A policy mix for achieving ambitious goals on forest landscape restoration: analysing coherence and consistency in Ethiopia forest-related policy
Musse Tesfaye Gebre, Jude Ndzifon Kimengsi, Lukas Giessen
Technical University of Dresden, Inst. of International Forestry and Forest Products, Germany
As a result of the rising global trends of land degradation and deforestation, the concept of forest landscape restoration (FLR) has gained worldwide recognition as an approach that complements cross-sectoral integration and aims to restore multiple forest ecosystem services across a wider landscape. Nonetheless, it remains unclear how to integrate this approach with previous and existing policy domains, which creates challenges for policy design that could lead to conflicting goals and inconsistent use of policy instruments. The objective of this study is to present new methodologies for analysing the FLR policy mix, given the growing complexity of the policy design problem in Ethiopia. A cross-impact matrix (CIM) methodology is applied to assess the coherence of goals and consistency of instruments in the FLR. Thus, eleven major goals, and forty-six policy instruments (regulatory, economic, procedural, and information) were identified in the forestry, agriculture, climate, and mining sectors. The result demonstrates varying levels of consistency and coherence between goals and instruments in the FLR policy mix. Thus, consistent economic instruments like reducing emissions from deforestation and forest degradation (REDD+) create a positive and conducive environment to implement other instruments. Whereas inconsistent regulatory instruments like the acquisition and use of rural land have shown negative rippled effects throughout the system. We conclude that a comprehensive methodological approach is crucial to get an optimal outcome from the FLR policy mix. We argue that our methodological approach could be used elsewhere for similar studies to better design and manage policy instrument mix and coherence of FLR-related policy goals.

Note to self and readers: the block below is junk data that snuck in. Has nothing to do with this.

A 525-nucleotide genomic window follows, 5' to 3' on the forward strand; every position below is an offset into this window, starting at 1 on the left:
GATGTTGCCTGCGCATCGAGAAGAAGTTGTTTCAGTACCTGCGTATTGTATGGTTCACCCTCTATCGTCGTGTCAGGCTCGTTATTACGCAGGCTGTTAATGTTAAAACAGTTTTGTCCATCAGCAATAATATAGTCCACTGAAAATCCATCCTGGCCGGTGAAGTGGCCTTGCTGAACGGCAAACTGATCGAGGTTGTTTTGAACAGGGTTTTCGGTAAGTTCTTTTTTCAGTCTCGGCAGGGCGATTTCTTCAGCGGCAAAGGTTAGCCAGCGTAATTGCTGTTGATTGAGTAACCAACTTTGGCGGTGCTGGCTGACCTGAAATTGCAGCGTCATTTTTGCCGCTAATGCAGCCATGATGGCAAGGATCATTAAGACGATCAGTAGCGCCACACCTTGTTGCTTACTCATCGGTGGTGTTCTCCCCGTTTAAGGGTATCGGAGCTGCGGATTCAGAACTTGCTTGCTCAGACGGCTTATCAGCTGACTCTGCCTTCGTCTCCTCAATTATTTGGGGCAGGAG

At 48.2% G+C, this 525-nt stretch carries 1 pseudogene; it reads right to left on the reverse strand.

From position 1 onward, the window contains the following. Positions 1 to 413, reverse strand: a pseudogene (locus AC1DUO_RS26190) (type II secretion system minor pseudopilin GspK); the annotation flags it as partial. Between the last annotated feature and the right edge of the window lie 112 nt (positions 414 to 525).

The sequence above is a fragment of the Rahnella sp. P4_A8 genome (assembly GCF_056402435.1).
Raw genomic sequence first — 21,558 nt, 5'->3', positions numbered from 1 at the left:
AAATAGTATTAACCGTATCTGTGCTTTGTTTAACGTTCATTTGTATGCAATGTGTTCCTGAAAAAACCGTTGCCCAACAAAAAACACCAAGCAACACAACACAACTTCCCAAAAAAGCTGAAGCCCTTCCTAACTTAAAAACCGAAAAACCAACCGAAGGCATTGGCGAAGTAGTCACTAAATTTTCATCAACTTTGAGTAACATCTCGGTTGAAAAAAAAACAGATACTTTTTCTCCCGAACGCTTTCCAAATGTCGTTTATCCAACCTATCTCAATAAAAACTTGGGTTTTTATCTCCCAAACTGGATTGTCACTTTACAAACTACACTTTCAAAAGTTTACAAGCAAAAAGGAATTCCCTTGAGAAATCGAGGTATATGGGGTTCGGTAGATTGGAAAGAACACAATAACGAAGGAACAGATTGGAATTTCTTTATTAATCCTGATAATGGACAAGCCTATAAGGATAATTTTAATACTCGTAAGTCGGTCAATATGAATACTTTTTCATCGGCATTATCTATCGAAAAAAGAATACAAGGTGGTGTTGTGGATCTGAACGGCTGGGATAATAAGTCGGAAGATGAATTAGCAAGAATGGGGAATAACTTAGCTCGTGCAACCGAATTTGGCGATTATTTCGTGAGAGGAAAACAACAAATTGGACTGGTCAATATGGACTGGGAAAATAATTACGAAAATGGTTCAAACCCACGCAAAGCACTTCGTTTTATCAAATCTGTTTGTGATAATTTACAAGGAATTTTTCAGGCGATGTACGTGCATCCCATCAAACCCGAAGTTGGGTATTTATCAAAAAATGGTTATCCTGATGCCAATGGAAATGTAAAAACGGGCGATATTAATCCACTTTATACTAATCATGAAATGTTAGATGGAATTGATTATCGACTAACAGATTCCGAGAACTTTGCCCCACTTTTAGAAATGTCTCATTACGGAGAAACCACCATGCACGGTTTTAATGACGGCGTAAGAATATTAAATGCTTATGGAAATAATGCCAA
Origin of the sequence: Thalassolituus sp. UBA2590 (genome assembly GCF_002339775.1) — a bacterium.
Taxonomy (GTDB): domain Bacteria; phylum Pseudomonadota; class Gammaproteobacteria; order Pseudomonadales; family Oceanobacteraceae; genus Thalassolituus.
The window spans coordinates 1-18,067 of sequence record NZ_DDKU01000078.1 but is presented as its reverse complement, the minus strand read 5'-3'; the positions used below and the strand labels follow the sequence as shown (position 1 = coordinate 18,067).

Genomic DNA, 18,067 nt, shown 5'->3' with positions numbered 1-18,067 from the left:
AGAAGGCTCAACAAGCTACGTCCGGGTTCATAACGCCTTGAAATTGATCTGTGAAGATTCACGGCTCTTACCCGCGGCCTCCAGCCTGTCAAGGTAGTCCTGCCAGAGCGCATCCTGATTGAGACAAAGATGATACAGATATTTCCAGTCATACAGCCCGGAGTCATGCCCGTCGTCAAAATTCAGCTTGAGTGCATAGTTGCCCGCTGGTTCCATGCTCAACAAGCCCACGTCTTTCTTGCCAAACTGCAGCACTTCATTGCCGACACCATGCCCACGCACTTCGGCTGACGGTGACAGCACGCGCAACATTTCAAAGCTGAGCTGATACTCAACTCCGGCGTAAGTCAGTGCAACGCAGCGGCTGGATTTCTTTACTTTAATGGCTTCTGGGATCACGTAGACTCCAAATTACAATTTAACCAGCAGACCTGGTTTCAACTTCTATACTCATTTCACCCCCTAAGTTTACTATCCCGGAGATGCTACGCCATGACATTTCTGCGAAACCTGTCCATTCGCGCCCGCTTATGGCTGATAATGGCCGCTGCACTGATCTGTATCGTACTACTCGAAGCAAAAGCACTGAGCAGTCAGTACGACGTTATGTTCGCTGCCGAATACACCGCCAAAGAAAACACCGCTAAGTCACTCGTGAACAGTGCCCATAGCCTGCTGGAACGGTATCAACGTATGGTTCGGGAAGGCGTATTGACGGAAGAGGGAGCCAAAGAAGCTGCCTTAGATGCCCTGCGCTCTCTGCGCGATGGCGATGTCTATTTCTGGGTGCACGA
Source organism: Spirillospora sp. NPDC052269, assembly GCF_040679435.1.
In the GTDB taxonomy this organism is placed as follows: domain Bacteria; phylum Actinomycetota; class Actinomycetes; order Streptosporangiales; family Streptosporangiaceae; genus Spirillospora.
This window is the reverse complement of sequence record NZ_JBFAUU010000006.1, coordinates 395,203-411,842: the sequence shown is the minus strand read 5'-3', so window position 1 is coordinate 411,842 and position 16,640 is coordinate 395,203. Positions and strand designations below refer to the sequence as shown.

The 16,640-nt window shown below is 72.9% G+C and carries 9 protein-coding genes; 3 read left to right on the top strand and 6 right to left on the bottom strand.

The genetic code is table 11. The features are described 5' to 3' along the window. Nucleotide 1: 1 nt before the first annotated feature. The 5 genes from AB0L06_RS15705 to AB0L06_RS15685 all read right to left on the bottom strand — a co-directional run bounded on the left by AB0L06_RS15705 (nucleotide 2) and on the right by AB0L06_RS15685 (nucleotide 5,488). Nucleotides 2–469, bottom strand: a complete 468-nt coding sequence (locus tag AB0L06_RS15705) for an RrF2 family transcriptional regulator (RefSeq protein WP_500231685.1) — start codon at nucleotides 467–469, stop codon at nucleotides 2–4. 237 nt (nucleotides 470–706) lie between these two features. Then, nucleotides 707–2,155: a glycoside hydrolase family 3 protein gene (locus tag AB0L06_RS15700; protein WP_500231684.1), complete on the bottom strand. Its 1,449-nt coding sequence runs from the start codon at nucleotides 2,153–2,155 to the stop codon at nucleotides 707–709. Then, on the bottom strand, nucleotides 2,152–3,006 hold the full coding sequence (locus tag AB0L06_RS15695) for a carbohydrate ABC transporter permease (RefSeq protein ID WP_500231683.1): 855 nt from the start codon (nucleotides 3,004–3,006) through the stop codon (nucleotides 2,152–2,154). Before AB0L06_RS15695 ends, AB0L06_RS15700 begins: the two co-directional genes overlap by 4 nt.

Keywords: Consistency, cross-impact matrix, cross-sectoral integration, forest landscape restoration, policy instruments, policy mix
Contact Address: Musse Tesfaye Gebre, Technical University of Dresden, Inst. of International Forestry and Forest Products, Blochmann straße 15, 01069 Dresden, Germany, e-mail: mussetesfaye36gmail.com